Lakabe was rediscovered in 1980 by a group of people living nearby who had lost their goats and “when they found their goats, they found Lakabe”, explains Mauge Cañada, one of the early pioneers in the repopulation of the town.
The new inhabitants were all urbanites with no knowledge of country life so no one expected them to stay long. When they first began to rebuild, there was no road up to the town so horses were used to carry construction materials up the mountain. There was no electricity either so they lived with candles and oil lamps.
In the early years, they generated income by selling some of their harvest and working odd jobs like using their newfound construction experience to rebuild roofs outside town. Later they rebuilt the village bakery and sold bread to the outside world.
Their organic sourdough breads now sell so well that today they can get by without looking for work outside town, but it helps that they keep their costs at a minimum as a way of life. “There’s an austerity that’s part of the desire of people who come here,” explains Mauge. “There’s not a desire for consumption to consume. We try to live with what there is.”
Today, the town generates all its own energy with the windmill, solar panels and a water turbine. It also has a wait list of people who’d like to move in, but Mauge says the answer is not for people to join what they have created, but to try to emulate them somewhere else.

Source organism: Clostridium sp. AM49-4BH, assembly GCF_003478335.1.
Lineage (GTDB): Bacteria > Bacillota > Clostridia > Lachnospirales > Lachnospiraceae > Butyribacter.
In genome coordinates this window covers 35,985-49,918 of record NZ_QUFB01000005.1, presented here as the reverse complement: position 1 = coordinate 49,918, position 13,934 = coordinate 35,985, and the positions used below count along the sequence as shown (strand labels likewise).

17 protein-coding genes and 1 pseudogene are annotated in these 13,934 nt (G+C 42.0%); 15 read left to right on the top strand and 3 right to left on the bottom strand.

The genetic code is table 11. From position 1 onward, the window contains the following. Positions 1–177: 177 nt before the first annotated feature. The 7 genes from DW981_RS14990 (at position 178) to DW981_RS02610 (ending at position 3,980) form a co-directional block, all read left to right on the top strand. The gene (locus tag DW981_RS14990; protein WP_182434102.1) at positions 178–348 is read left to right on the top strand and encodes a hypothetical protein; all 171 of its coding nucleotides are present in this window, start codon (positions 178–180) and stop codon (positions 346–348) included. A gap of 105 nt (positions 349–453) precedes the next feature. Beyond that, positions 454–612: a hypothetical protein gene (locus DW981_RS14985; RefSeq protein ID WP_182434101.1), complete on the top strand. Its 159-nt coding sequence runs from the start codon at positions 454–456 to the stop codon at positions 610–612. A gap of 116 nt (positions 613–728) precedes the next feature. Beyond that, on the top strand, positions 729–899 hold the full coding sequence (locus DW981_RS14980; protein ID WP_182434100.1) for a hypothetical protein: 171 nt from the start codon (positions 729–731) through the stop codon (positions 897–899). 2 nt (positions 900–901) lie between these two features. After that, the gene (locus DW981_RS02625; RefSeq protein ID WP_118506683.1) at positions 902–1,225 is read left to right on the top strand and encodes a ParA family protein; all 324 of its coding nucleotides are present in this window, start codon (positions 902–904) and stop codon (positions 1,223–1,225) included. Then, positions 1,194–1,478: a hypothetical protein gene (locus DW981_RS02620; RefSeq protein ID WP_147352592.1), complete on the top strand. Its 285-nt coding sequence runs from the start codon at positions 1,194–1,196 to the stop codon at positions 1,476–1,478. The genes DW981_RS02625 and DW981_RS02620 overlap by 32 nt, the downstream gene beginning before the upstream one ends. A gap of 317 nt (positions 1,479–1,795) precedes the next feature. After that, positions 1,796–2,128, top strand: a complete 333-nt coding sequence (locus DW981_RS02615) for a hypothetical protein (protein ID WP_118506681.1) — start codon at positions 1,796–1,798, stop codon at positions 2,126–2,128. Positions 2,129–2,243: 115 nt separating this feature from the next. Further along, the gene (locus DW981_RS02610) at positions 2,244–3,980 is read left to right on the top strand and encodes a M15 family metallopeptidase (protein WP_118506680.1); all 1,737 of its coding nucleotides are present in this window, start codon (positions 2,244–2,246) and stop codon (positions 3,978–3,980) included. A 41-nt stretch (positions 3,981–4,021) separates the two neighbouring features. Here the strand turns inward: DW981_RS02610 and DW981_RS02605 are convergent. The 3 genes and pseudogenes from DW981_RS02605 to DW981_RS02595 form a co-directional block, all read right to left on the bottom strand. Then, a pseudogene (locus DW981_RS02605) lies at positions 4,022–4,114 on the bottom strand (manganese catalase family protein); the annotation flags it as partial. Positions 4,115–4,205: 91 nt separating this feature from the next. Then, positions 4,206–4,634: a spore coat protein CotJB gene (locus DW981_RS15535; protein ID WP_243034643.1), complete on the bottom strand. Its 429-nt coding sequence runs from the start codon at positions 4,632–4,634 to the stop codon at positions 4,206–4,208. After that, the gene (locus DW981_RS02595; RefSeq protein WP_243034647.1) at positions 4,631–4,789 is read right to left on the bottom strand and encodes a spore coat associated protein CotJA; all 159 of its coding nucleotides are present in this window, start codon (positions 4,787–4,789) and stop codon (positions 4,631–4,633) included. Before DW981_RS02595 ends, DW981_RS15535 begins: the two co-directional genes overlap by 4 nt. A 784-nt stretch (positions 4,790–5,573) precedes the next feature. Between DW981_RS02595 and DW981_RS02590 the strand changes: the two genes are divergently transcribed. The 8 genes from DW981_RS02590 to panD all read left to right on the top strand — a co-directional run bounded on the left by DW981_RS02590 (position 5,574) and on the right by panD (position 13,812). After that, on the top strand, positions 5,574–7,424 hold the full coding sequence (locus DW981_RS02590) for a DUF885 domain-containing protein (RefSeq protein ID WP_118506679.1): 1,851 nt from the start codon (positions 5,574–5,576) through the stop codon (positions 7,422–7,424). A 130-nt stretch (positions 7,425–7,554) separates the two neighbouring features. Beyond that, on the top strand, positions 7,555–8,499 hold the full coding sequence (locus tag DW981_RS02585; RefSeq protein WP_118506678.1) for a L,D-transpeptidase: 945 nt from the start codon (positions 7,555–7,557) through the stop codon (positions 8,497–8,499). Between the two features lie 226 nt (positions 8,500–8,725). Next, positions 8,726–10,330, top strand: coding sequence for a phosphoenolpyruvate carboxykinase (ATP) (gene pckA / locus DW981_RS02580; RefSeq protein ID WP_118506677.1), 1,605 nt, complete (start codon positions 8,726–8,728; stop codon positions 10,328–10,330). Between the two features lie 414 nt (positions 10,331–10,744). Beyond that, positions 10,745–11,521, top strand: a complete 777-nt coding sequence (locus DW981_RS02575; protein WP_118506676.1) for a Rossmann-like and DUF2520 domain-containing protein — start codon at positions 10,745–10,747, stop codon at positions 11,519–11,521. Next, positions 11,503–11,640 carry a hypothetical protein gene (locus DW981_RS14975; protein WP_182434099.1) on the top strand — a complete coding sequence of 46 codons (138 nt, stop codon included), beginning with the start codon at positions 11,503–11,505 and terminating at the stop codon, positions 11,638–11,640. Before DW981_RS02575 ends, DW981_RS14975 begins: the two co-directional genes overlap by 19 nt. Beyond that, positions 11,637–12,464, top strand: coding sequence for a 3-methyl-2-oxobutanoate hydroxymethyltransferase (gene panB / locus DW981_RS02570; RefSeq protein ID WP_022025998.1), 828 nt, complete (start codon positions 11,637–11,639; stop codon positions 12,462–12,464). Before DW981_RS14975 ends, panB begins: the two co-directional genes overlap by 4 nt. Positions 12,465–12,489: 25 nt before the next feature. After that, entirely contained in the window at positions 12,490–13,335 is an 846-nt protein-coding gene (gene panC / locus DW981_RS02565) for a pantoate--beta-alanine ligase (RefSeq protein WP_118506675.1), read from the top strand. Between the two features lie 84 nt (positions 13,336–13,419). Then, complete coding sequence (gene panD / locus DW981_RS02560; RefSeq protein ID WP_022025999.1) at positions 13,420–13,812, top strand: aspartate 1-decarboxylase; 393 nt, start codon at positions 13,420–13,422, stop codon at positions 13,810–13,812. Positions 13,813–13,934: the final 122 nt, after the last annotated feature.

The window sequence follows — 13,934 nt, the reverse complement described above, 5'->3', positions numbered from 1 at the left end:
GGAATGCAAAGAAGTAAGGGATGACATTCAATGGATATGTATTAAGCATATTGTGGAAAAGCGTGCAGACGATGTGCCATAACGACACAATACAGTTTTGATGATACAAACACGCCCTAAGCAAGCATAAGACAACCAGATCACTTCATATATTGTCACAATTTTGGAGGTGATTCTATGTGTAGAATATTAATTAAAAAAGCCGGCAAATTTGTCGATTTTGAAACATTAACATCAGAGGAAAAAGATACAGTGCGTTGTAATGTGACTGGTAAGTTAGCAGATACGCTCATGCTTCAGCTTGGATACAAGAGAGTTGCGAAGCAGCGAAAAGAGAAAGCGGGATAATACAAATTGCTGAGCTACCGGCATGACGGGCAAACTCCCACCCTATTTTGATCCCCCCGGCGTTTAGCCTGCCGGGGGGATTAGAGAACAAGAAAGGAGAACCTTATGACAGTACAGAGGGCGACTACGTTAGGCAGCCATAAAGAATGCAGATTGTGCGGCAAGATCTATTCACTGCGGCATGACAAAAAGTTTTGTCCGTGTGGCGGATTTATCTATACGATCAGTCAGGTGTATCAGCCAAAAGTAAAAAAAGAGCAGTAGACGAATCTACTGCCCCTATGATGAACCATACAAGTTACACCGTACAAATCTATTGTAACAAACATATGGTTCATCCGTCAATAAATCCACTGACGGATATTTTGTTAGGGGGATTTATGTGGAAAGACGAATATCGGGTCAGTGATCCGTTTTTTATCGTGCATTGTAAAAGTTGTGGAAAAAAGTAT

“If you set your mind to it and there’s a group of people who want to do it, physically they can do it, economically they can do it. What right now is more difficult is being willing to suffer hardship or difficulties or… these days people have a lot of trouble living in situations of shortage or what is seen as shortage but it isn’t.”
HARDtalk speaks to the original tree hugger. The phrase was coined back in the seventies when she, along with a group of women in India, hugged trees to stop them from being chopped down. In the decades since, Vandana Shiva has become known throughout the world for her environmental campaigns. She says a billion people go hungry in the world because of the way greedy international companies go about their business. So is it a naïve world view or could we really end poverty and improve everyone’s life by returning to old fashioned ways of farming?
Interviewed Guest – Vandana Shiva
Presenter – Sarah Montague
Welcome to Transition Studies. To prosper for very much longer on the changing Earth humankind will need to move beyond its current fossil-fueled civilization toward one that is sustained on recycled materials and renewable energy. This is not a trivial shift. It will require a major transition in all aspects of our lives.
This weblog explores the transition to a sustainable future on our finite planet. It provides links to current news, key documents from government sources and non-governmental organizations, as well as video documentaries about climate change, environmental ethics and environmental justice concerns.